The literary editor is now a rare species. Gone are the days when you and your novel could enter into a collegial, comfy relationship with someone like Maxwell Perkins or Jacqueline Kennedy Onassis. During the last few decades, numbers of editors have been let go by the major corporatized publishers in cost-cutting measures. Others have left of their own volition for greener pastures. Too often, the author is now on his or her own when it comes to editing...and your novel may well suffer badly from that.
Good editing is, for most writers, an essential in the process of bringing a book to completion. The fresh mind, the clear-eyed look and fearlessness when it comes to telling the truth are all earmarks of the best editors. The renowned Alan Rinzler, who edited two of my books, suggested for one of them that I get rid of a passage that went on for 142 pages. It had taken me 8 months to write that passage. "It doesn't serve any purpose," he said, then going on to explain carefully why that was so. I lay in bed in a stew of resentment that night, and then decided that Alan was right. I got up, got my coffee and got rid of those 142 pages.
The belt-tightening in the traditional publishing industry is being added to by the arrival of self-publishing. Once dismissed as the only way to publishing for hopeless, talentless scribblers, this alternative is now a quite viable one. Major authors with long successful careers with traditional firms have seen that the per-copy royalty they can get from self-publishing is far greater than has been the case previously. Also they don't have to swim in the moat of questionable contracts, delayed publication, the relinquishing of important rights to their work (like film and serialization) and other joys. The digital revolution in publishing has allowed for this new path.
But the digital revolution has nothing to do with good writing. This is a relationship between two (or more) people with one purpose, to get those words to go right. The quality of writing is the issue, and no matter how you plan to get published, you still need a good editor.
Jesse Coleman and Natasa Lekic are the founders of NY Book Editors, based in Manhattan. They met while working as interns at Europa Editions. Jesse went on to Farrar, Straus and Giroux and New Directions, and has edited, among many others, Secret Historian by Justin Spring (a National Book Award finalist), Dream of The Celt by Nobel Prize winner Mario Vargas Llosa and Laurent Binet's notorious novel HHhH, which won the Prix Goncourt du Premier Roman.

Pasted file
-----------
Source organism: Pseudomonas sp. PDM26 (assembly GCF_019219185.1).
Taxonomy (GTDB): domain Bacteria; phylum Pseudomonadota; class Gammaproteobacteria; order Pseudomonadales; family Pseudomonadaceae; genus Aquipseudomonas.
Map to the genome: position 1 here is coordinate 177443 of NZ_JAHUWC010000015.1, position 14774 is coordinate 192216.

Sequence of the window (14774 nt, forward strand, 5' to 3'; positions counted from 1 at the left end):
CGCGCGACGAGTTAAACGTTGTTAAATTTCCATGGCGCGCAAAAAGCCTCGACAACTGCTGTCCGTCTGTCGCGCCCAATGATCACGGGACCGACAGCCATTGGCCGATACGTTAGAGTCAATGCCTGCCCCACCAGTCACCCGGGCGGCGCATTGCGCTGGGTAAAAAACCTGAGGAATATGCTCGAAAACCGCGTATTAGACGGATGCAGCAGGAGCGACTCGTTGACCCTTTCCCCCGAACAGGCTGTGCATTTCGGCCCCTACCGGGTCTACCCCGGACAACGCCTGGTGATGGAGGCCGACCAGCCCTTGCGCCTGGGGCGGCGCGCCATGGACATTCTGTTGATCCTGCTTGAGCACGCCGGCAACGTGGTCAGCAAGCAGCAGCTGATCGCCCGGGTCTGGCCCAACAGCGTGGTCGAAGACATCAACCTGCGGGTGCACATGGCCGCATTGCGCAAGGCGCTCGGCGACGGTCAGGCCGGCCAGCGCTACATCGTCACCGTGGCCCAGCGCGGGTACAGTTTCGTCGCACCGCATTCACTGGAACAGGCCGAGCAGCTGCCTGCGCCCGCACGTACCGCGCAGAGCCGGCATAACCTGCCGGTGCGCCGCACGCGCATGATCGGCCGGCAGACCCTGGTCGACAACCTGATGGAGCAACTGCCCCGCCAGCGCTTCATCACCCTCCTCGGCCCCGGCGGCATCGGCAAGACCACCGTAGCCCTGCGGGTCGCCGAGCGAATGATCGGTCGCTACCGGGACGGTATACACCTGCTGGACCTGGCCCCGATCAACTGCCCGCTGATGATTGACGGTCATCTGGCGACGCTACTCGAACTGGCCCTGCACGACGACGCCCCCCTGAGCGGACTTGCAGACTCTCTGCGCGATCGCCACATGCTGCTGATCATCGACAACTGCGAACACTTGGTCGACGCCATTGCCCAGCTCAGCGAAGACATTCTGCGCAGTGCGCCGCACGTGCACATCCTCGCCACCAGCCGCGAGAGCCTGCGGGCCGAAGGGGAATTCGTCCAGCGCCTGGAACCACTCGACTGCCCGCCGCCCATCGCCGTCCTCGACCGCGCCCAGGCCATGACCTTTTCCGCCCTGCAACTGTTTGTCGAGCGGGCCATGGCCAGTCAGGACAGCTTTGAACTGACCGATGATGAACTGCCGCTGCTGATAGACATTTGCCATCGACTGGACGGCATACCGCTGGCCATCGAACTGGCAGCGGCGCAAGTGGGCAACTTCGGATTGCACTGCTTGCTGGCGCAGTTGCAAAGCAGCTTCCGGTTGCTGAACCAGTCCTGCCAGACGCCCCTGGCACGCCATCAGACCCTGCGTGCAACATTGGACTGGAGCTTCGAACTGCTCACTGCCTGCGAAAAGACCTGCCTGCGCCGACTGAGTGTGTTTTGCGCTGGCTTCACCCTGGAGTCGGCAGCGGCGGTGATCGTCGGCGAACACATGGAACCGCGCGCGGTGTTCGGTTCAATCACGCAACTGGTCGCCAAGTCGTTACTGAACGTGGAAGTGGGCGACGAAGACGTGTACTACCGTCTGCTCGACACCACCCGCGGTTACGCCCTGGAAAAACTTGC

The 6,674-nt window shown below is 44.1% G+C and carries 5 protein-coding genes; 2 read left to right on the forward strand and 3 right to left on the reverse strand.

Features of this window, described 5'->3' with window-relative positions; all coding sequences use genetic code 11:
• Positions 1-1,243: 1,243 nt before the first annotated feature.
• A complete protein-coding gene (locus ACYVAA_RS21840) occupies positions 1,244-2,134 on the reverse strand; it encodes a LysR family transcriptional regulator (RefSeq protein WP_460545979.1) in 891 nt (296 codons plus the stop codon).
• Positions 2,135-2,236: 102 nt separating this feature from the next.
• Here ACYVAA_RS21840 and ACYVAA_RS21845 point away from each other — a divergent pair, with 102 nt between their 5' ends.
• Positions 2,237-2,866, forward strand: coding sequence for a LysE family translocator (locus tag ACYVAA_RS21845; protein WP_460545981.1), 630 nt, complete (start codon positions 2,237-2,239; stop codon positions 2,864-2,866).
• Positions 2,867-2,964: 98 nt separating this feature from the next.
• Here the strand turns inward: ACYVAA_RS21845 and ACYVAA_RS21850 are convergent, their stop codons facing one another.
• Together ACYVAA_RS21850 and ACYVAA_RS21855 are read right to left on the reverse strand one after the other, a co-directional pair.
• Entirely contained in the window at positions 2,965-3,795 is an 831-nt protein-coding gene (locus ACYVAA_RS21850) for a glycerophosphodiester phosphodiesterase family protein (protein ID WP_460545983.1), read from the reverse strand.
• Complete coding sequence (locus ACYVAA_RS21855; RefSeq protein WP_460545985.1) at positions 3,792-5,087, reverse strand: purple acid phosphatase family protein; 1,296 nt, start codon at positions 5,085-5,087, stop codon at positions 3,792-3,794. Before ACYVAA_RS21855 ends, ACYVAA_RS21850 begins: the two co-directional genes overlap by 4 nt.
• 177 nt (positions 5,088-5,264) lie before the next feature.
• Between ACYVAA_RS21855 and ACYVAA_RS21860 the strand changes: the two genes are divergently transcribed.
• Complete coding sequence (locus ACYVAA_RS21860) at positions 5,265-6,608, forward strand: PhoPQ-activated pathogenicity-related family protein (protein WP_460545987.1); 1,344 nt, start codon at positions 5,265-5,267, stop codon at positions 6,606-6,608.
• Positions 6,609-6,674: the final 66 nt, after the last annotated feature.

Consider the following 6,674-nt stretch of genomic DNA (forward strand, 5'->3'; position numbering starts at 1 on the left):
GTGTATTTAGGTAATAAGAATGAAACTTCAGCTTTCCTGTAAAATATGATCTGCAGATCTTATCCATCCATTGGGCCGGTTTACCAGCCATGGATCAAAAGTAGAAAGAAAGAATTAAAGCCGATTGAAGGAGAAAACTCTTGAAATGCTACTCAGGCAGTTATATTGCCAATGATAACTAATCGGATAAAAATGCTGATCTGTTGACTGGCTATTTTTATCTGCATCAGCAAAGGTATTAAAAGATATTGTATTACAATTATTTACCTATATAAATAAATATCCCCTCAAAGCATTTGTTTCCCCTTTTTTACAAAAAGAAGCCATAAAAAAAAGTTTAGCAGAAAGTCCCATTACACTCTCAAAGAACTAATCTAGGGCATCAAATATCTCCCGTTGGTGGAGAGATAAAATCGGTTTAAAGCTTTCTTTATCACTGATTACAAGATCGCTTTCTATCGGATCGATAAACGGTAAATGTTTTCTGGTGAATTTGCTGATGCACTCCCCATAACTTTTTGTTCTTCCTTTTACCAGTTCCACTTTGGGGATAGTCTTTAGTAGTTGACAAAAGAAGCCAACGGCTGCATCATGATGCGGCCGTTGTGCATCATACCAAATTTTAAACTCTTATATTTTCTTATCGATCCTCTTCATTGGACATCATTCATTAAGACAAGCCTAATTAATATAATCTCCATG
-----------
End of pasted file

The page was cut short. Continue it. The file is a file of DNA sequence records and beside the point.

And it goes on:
While at Europa, Coleman and Lekic had mulled over the idea of founding some sort of venture in the publishing industry. "At first," Coleman says, "we thought of founding a small press. But as the industry was evolving so quickly -- and the technology of it -- our ideas of what we could do evolved as well." They decided that they would offer their services primarily to writers who wished to publish themselves.
"We're lucky," Lekic says, "because our clientele basically finds us, instead of the other way around. Through things we post to the internet, through traffic to our website." One startling innovation on their site is that of the sample edit. The writer sends NY Book Editors the first ten pages of his or her book, fiction or non-fiction. For a nominal fee, the writer will receive back a careful line edit of those ten pages and a few suggestions for what in the trade is called developmental editing; that is, manuscript structure, character development, the clarity of the writing and narrative flow, etc. So far, 90 percent of the writers who have asked for a sample have hired NY Book Editors to edit the entire manuscript.Asked who their clientele are, Coleman pauses a moment.
NY Book Editors was founded this January. So one would expect them to be in the throes of start-up uncertainty. "We're actually growing at a faster rate than we had expected to," Lekic says. "We now have five editors and copy-editors working on projects." Coleman ponders what his hopes had been at first.
That's hard to pin down. There's no one type. We have some authors who have published with major publishing houses...and hated the experience. Others are people who have sent us the first thing they've ever written, who know nonetheless that they need someone outside of themselves to look at it.
I thought that our idea -- marketing ourselves as professional editorial services for authors whose intention is to self-publish -- was maybe eighteen months ahead of the curve. No one else was offering that, and we felt that, with time, the demand would develop. But we found out right away that the demand was already there.
Often in the start-up situation, the founders of a venture are taken up with the storm of immediate day-to-day problems. But Lekic has indeed thought about the future, and mapped one out. "Two years from now, we want to be an established brand in self-publishing, so that when people think of a fine experience with great editors, they think of us."
Most authors worry obsessively about the worth of what they're doing and the quality of their writing. Self-publishing authors are no different. "That's very true," Lekic says, "and we bring the same level of commitment and experience to self-published writers as a traditionally published writer could expect from the Big Five major houses." Coleman nods in agreement. "For people who are out there who have written these books and don't know what to do with them, we're there to help."
(Terence Clarke's new novel The Notorious Dream of Jesús Lázaro will be published later this year.)